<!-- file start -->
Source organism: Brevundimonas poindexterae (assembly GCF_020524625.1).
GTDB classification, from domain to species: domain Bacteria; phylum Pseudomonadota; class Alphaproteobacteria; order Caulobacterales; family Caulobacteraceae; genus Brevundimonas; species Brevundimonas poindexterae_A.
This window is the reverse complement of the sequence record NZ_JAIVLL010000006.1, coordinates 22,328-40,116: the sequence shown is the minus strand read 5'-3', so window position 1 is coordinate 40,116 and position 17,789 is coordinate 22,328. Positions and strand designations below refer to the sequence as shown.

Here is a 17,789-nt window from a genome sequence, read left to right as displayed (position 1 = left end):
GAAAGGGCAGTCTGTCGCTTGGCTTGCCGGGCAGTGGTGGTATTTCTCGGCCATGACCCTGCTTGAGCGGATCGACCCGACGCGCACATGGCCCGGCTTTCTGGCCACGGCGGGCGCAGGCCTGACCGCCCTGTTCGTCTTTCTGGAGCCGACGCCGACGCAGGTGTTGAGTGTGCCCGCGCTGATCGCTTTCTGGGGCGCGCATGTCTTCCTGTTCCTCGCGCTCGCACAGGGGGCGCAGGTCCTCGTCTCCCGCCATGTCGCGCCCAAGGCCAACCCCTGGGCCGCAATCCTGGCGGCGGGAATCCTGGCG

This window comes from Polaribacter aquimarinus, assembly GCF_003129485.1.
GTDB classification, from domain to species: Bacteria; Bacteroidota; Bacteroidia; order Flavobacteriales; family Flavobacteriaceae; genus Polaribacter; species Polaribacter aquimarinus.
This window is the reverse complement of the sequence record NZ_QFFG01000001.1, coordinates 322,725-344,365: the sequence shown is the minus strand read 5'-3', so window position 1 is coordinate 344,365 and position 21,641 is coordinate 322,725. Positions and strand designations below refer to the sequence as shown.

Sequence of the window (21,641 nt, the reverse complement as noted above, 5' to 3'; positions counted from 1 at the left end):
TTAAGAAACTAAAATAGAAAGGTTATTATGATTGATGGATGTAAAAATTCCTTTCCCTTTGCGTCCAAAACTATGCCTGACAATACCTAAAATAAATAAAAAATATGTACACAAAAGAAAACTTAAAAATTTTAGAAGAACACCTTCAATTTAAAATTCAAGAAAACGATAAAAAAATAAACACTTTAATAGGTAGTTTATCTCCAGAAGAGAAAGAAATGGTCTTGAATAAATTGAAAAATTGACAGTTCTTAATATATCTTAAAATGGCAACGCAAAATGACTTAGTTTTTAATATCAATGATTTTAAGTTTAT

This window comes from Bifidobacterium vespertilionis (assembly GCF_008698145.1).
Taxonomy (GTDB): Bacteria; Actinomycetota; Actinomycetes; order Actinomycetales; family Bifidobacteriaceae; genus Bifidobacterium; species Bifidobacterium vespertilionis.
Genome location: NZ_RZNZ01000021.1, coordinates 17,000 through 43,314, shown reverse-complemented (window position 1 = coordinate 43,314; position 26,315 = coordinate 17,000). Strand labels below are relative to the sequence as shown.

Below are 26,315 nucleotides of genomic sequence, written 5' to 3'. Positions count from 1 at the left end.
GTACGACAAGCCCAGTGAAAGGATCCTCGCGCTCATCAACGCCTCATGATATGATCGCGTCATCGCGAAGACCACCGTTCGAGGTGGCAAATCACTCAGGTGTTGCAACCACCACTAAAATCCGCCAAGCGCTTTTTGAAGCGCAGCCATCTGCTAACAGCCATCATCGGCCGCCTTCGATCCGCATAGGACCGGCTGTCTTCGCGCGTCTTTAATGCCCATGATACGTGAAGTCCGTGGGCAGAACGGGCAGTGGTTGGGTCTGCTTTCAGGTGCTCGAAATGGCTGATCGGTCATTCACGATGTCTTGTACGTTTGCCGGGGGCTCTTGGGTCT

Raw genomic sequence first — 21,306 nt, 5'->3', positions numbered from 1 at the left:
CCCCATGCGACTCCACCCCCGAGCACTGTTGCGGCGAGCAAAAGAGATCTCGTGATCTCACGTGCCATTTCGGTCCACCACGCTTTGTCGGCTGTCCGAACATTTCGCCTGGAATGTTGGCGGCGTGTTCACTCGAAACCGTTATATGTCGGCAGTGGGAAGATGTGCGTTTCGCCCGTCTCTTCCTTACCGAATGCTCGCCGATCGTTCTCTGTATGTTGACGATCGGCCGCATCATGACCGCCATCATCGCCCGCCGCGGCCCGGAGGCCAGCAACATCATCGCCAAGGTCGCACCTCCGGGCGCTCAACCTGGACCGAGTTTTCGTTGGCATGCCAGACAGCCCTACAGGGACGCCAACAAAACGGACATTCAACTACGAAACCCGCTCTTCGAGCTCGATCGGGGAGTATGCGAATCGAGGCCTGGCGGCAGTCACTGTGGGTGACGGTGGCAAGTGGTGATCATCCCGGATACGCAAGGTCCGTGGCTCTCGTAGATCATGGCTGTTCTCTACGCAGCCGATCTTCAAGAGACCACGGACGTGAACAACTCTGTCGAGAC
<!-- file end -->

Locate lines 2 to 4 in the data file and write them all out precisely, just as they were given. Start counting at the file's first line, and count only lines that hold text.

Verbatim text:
GTDB classification, from domain to species: domain Bacteria; phylum Pseudomonadota; class Alphaproteobacteria; order Caulobacterales; family Caulobacteraceae; genus Brevundimonas; species Brevundimonas poindexterae_A.
This window is the reverse complement of the sequence record NZ_JAIVLL010000006.1, coordinates 22,328-40,116: the sequence shown is the minus strand read 5'-3', so window position 1 is coordinate 40,116 and position 17,789 is coordinate 22,328. Positions and strand designations below refer to the sequence as shown.

Here is a 17,789-nt window from a genome sequence, read left to right as displayed (position 1 = left end):